Q. Who’s the Congress’ main opponent in the 2017 elections: the Akalis or the AAP?
A. AAP is a bubble that’s bound to burst sooner than later. It’s already shrinking as Punjabis cannot be fooled by the theatrics of Arvind Kejriwal and party. For us, our main opponent is SAD and we are fighting against their decade-long misrule. In the past 10 years, corruption in Punjab has seeped all the way from the very top to the bottom.
Eventually, AAP would be nowhere in the reckoning. The maximum it can do is to be a spoiler by eating into some percentage of our votes. However, I’m confident that the damage won’t be much, as people know that every vote for AAP could mean a vote for the Akalis. It would be a decisive vote in our favour, as people do not want Akalis or AAP in the state.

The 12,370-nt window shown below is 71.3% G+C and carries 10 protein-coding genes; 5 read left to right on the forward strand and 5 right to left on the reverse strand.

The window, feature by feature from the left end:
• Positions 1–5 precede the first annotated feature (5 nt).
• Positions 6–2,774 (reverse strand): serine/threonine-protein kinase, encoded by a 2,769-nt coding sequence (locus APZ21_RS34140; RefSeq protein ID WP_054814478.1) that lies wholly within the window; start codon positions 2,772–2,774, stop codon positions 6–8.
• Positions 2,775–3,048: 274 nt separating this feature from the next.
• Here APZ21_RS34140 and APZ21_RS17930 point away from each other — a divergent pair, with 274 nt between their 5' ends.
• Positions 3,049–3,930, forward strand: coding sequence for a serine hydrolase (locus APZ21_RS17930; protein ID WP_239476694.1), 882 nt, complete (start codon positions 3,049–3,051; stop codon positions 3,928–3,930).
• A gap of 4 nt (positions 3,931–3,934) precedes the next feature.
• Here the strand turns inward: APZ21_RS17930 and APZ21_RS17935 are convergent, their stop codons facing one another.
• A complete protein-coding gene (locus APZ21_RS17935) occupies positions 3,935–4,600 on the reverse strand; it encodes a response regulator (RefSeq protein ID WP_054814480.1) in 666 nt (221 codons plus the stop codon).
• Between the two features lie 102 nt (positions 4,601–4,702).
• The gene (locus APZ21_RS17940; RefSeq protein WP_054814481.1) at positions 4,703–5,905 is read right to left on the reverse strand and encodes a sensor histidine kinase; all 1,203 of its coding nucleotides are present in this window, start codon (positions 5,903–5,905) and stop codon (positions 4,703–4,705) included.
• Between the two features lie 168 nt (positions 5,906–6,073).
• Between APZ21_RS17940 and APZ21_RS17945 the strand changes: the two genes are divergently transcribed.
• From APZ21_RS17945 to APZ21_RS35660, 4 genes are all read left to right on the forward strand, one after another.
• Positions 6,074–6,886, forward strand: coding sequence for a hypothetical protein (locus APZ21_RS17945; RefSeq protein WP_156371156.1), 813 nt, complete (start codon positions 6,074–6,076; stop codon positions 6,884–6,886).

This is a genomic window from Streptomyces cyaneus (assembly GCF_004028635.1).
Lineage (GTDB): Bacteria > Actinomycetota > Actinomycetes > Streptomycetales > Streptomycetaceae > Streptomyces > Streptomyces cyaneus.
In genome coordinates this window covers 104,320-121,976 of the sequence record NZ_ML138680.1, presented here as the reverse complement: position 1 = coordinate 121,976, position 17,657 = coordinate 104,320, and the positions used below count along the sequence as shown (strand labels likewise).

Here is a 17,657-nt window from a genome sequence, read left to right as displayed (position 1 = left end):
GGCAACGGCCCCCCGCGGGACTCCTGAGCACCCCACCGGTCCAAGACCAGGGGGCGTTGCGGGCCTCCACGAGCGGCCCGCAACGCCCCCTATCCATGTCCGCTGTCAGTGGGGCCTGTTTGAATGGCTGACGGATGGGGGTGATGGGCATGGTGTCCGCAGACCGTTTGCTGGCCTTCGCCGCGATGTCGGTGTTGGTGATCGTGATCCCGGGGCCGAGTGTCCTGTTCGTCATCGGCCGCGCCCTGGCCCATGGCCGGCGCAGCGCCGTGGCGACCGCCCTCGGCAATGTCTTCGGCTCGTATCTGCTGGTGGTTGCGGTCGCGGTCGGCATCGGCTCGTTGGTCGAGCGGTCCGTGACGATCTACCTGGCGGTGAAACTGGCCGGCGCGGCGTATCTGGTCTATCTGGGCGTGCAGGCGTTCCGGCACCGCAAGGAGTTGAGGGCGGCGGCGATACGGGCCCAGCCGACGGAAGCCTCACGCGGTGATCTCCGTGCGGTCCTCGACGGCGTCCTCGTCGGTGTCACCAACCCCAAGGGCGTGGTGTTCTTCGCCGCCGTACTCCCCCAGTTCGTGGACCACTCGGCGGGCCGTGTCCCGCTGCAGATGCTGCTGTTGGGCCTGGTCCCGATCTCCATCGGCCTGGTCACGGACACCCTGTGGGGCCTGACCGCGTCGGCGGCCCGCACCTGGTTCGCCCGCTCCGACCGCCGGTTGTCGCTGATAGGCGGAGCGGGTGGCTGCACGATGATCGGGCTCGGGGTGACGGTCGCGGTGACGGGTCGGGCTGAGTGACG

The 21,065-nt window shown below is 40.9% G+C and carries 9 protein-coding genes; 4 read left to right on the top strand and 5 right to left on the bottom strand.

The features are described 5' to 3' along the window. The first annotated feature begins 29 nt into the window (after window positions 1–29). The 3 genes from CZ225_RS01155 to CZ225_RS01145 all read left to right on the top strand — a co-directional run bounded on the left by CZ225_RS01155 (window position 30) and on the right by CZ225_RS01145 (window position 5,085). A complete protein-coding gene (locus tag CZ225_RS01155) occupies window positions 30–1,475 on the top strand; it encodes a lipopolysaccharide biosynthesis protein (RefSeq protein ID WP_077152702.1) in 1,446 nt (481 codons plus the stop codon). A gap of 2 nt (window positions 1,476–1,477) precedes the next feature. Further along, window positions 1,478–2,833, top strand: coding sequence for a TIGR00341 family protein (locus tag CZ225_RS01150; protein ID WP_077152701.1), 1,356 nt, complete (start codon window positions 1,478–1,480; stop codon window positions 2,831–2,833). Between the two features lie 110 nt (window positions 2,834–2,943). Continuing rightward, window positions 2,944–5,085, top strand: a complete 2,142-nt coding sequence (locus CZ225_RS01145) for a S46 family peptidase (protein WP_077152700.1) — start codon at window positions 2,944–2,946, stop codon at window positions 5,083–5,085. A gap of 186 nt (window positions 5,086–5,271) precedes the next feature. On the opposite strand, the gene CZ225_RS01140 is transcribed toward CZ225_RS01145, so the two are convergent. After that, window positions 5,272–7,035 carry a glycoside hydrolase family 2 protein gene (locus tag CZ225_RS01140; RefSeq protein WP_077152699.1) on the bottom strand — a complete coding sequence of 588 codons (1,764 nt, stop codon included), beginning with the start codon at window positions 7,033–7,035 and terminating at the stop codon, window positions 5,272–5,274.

Q. People are questioning your resolve to end the drug trade in Punjab in four weeks of coming to power. Isn’t the claim far stretched?
A. No. It’s very much achievable. The main reason why the trade is flourishing today is the lack of political will to tackle it. And the reason for this is clear, as Akali are sharing the spoils from it. If the law is enforced by the police in its letter and spirit, with the backing of the state, even four weeks would be too much to break the backbone of traffickers in the state. The task of rehabilitation of the drug addicts is, however, a bigger problem, as it’s a long drawn process, and we will ensure that these people are brought back to the mainstream.
 
Q. What are your promises to the state, if the Congress in voted to power?
A. While the party would come out with a detailed manifesto soon, the two things that I promise Punjabis at the outset is “azaadi” (freedom) from drugs and corruption—the two things that have jeopardised the present and the future of the people of this great state. Bringing Punjab back to its prosperous glory would be our main goal.